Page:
Tag: Earthquake

Haiti: US Kakistocracy In The Caribbean

Please donate to Haiti Relief through Doctors Without Borders

This essay was first printed in The Dream Antilles on March 23, 2008.  I’m republishing it here, because it might help in putting the horrific events in Haiti in perspective.

This morning’s NY Times has an extremely strange story about Haiti.  The premise is that things are now so bad in Haiti, that some Haitians wish they still had Papa Doc or Baby Doc Duvalier back as their military despot:

But Victor Planess, who works at the National Cemetery here, has a soft spot for Mr. Duvalier, the man known as Papa Doc. Standing graveside the other day, Mr. Planess reminisced about what he considered the good old days of Mr. Duvalier and his son, Jean-Claude, who together ruled Haiti from 1957 to 1986.

“I’d rather have Papa Doc here than all those guys,” Mr. Planess said, gesturing toward the presidential palace down the street. “I would have had a better life if they were still around.”

Mr. Planess, 53, who complains that hunger has become so much a part of his life that his stomach does not even growl anymore, is not alone in his nostalgia for Haiti’s dictatorial past. Other Haitians speak longingly of the security that existed then as well as the lack of garbage in the streets, the lower food prices and the scholarships for overseas study.

Haiti may have made significant strides since President René Préval, elected in 2006, became the latest leader to pass through the revolving door of Haitian politics. But the changes he has pushed have been incremental, not fast enough for many down-and-out Haitians.

The article is worth reading in its entirety, primarily because of its conceit that Haiti, seething on one end of the island of Hispaniola in the midst of the US sphere of influence in the Caribbean, has developed its present dystopia all by its lonesome self, without any assistance worth mentioning from its gigantic hemispheric neighbor, the United States.

4:53 Updated

UPDATE:  Change you can believe in from the Miami Herald:

The Obama administration is temporarily suspending deportations of undocumented Haitian nationals who are in the United States, Florida Gov. Charlie Crist said Wednesday at a news conference in Miami.

But there are no immediate indications from the Obama administration that it would grant Haitian nationals Temporary Protected Status in the aftermath of Tuesday’s earthquake.

Better known by its acronym TPS, the immigration benefit is given to certain immigrants in the United States who cannot safely return to their countries because of armed conflicts, natural disasters or other emergencies. Those eligible for TPS are allowed to remain in the United States.

The approval of TPS has been long sought by Haitian activists and South Florida lawmakers.

On Wednesday, South Florida’s three Cuban-American Republican members of Congress — Reps. Lincoln and his brother Mario Diaz-Balart, and Rep. Ileana Ros-Lehtinen, sent a letter Wednesday to President Obama requesting immediate humanitarian aid for Haiti and TPS for Haitian nationals in the United States.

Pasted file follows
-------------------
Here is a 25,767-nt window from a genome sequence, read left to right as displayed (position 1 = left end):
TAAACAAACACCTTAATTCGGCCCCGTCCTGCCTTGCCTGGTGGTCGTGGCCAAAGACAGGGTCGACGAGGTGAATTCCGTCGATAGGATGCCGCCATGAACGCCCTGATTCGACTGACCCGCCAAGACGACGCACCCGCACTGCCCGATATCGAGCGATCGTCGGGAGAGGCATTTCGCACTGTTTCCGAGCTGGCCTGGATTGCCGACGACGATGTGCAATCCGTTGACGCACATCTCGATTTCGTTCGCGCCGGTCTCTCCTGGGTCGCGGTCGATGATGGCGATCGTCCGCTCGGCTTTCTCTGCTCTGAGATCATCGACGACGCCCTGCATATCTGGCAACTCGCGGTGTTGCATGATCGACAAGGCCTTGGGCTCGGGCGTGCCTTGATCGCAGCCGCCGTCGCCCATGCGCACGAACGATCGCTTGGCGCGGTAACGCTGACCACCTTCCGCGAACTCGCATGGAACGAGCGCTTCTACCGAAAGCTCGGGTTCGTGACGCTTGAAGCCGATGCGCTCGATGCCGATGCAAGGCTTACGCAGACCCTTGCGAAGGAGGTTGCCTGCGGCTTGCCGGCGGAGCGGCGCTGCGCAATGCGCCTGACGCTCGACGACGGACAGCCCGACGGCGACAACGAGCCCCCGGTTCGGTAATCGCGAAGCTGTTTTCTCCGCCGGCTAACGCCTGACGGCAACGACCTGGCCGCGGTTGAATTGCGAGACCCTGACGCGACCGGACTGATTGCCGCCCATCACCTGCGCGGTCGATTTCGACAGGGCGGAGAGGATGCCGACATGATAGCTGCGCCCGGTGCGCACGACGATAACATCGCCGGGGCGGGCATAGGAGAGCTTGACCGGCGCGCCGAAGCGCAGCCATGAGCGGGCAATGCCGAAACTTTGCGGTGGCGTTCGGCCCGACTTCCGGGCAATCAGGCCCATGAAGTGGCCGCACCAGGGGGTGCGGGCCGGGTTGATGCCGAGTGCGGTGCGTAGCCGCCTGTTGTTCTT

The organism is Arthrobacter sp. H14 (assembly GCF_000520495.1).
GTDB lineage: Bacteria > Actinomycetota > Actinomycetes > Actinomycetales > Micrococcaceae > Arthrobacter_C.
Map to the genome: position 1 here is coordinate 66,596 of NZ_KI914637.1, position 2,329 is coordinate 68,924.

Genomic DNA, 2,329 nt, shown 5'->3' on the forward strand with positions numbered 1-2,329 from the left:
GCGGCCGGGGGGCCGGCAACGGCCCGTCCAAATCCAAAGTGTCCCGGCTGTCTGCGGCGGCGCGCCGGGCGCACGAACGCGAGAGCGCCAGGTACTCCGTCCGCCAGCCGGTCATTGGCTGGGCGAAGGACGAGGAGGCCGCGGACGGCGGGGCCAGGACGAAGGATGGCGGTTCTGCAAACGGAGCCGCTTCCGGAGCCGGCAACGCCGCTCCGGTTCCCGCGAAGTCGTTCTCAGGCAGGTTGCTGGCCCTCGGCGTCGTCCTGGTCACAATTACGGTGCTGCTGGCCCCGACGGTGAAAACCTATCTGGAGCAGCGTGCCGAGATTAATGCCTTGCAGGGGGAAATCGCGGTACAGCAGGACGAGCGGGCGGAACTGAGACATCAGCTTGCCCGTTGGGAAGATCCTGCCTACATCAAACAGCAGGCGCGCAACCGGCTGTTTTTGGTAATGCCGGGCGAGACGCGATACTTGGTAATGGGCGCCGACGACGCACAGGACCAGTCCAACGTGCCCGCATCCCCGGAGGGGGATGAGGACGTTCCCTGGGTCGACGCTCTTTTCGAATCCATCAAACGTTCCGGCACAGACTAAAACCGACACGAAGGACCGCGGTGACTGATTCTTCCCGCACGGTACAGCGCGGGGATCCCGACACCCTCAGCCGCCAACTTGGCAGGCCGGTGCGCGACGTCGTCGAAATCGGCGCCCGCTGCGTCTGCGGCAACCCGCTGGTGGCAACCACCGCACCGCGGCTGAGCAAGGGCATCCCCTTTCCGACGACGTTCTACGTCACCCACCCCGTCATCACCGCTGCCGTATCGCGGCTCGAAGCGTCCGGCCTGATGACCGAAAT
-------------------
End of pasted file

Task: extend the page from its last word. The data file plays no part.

“How much does Haiti have to suffer before Haitians in the United States are granted TPS,” Lincoln Diaz-Balart told El Nuevo Herald in a telephone interview Wednesday. “The reason TPS exists… as an option for the President is precisely for moments such as this in Haiti.”

4:53 is the official time noted that the earthquake that hit Haiti yesterday. Right around the time that TheMomCat and I were casually commenting here. Weird.


It is still unclear how many have been killed in the earthquake, which measured 7.2 on the Richter scale, but aid agencies fear thousands are dead.


My daughter and I said some special prayers last night as we snuggled in our warm bed. Empathy. I couldn’t get the idea out of my head of what it must be like for the people there. What a dreadful deep dark night they were facing. Even though there weren’t many photos out yet, I could only begin to imagine. Having been through Hurricane Ike here a couple of summers ago, I at least know the frustration and dismay that comes with no power, no communication, no relief. But we were fine. Can’t even begin to compare. We were able to camp out in (and outside) our old funky but sturdy home, get in our funky little  car and drive back and forth to The Pod for government issued emergency water and supplies, and listen to our Emergency Weather Radio. A walk in the park for us. I cannot comprehend this…

Bodies on the streets

Aftershocks rattled the city of 2 million people as women covered in dust clawed out of debris, wailing. Stunned people wandered the streets holding hands. Thousands gathered in public squares singing hymns.

People pulled bodies from collapsed homes, covering them with sheets by the side of the road. Passersby lifted the sheets to see if a loved one was underneath. Outside a crumbled building the bodies of five children and three adults lay in a pile.


Haitian President René Préval told the Miami Herald that he had been stepping over dead bodies and hearing the cries of those trapped under the rubble of the national Parliament building, describing the scene as “unimaginable.”

“Parliament has collapsed. The tax office has collapsed. Schools have collapsed. Hospitals have collapsed,” he said.

Préval issued an urgent appeal for aid.

Tens of thousands of people appear to have lost their homes and many perished in collapsed buildings that were flimsy and dangerous even under normal conditions.

“The hospitals cannot handle all these victims,” Dr. Louis-Gerard Gilles, a former senator, said as he helped survivors. “Haiti needs to pray. We all need to pray together.”

msnbc source with pics and vids


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